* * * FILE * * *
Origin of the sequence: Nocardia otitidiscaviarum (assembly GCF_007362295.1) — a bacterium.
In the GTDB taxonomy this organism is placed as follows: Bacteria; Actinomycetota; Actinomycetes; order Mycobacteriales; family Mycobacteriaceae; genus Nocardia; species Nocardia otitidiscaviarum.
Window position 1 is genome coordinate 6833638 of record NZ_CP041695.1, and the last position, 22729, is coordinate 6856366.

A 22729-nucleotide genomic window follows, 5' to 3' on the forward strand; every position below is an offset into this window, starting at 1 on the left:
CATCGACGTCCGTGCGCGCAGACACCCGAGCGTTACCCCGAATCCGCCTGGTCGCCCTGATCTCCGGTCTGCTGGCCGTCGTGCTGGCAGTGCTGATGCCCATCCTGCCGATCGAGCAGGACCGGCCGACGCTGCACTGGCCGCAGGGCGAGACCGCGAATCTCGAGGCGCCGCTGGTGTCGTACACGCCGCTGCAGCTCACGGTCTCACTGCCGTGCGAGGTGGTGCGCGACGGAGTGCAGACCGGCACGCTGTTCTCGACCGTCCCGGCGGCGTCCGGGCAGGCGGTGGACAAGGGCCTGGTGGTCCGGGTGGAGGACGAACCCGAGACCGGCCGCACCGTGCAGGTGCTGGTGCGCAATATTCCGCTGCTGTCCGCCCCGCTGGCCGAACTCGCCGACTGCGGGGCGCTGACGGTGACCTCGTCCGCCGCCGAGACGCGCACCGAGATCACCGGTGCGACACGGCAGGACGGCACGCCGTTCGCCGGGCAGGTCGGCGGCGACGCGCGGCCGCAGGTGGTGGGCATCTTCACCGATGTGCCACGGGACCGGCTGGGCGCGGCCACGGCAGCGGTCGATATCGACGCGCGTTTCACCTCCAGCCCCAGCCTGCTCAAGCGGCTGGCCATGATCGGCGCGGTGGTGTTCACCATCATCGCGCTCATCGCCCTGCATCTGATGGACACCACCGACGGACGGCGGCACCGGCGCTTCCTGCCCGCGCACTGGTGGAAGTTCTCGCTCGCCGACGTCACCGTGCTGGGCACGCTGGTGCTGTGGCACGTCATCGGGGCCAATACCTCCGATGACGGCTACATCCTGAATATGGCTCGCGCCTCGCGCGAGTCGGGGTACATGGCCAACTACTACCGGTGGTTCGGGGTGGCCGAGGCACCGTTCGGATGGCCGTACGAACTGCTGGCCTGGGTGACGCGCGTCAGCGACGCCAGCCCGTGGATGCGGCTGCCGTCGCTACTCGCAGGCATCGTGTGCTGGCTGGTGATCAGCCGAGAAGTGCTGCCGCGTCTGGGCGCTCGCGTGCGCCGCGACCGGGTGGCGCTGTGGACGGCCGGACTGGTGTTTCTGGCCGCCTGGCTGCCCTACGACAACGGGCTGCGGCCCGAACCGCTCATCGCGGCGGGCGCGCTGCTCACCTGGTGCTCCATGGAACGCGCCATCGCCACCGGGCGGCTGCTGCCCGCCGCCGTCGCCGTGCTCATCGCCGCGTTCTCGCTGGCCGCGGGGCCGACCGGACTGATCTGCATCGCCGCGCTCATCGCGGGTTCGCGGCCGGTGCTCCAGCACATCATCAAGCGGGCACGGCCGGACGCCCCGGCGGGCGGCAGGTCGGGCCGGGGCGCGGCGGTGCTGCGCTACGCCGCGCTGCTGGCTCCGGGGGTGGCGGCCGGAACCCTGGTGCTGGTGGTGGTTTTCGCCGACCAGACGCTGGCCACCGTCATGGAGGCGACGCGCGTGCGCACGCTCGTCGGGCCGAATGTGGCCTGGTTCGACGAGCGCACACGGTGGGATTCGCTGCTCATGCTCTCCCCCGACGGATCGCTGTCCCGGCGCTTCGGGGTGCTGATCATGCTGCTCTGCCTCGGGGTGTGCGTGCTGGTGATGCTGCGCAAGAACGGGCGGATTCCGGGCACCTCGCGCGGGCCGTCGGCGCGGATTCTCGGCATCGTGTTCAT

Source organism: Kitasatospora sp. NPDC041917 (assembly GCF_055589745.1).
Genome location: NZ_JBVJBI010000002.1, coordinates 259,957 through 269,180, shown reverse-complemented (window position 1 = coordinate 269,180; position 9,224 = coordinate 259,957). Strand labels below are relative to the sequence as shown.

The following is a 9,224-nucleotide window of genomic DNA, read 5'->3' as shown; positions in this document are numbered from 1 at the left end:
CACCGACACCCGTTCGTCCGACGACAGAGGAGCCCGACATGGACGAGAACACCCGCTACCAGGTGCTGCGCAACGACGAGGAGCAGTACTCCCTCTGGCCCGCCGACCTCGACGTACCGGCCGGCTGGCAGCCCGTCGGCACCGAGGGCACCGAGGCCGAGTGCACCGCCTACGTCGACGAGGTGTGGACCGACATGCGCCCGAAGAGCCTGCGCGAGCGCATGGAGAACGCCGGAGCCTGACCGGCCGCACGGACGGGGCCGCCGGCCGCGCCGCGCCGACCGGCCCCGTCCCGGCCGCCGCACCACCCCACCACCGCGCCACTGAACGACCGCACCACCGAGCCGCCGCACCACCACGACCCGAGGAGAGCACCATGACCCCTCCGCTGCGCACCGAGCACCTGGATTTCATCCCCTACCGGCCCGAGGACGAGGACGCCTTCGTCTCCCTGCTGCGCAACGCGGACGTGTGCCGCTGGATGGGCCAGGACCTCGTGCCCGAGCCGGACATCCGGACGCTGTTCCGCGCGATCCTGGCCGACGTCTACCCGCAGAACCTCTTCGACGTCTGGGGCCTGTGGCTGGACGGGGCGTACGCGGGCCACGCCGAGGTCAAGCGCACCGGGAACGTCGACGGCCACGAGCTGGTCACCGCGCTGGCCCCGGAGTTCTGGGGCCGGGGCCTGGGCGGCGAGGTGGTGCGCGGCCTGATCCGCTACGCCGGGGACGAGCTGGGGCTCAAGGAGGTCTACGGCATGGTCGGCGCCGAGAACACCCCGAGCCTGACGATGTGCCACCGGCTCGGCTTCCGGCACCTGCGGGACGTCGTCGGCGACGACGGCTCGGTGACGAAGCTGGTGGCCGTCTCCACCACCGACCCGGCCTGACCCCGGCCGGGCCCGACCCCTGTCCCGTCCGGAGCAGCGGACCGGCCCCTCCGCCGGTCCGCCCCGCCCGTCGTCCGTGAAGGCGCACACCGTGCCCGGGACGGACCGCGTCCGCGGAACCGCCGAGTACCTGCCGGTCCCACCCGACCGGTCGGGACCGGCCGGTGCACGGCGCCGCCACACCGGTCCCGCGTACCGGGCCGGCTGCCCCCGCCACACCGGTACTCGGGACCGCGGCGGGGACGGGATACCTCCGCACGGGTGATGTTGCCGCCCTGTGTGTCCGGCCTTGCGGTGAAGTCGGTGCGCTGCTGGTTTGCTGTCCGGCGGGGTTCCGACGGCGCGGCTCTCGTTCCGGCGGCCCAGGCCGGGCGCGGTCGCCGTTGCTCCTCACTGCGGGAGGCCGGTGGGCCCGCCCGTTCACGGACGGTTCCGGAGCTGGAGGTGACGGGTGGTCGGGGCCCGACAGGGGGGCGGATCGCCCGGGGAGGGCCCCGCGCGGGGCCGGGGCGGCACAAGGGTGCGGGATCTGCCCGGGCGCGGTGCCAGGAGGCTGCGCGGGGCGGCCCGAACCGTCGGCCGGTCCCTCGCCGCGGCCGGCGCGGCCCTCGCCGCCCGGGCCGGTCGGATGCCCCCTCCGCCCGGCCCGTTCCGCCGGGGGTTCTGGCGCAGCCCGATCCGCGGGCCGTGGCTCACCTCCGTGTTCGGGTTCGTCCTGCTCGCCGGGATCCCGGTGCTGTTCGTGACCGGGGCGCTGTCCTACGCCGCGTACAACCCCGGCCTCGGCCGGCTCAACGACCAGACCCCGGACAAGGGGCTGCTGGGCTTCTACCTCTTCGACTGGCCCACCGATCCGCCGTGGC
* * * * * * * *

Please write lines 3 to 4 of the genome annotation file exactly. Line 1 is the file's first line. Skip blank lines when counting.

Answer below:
Window position 1 is genome coordinate 6833638 of record NZ_CP041695.1, and the last position, 22729, is coordinate 6856366.

A 22729-nucleotide genomic window follows, 5' to 3' on the forward strand; every position below is an offset into this window, starting at 1 on the left: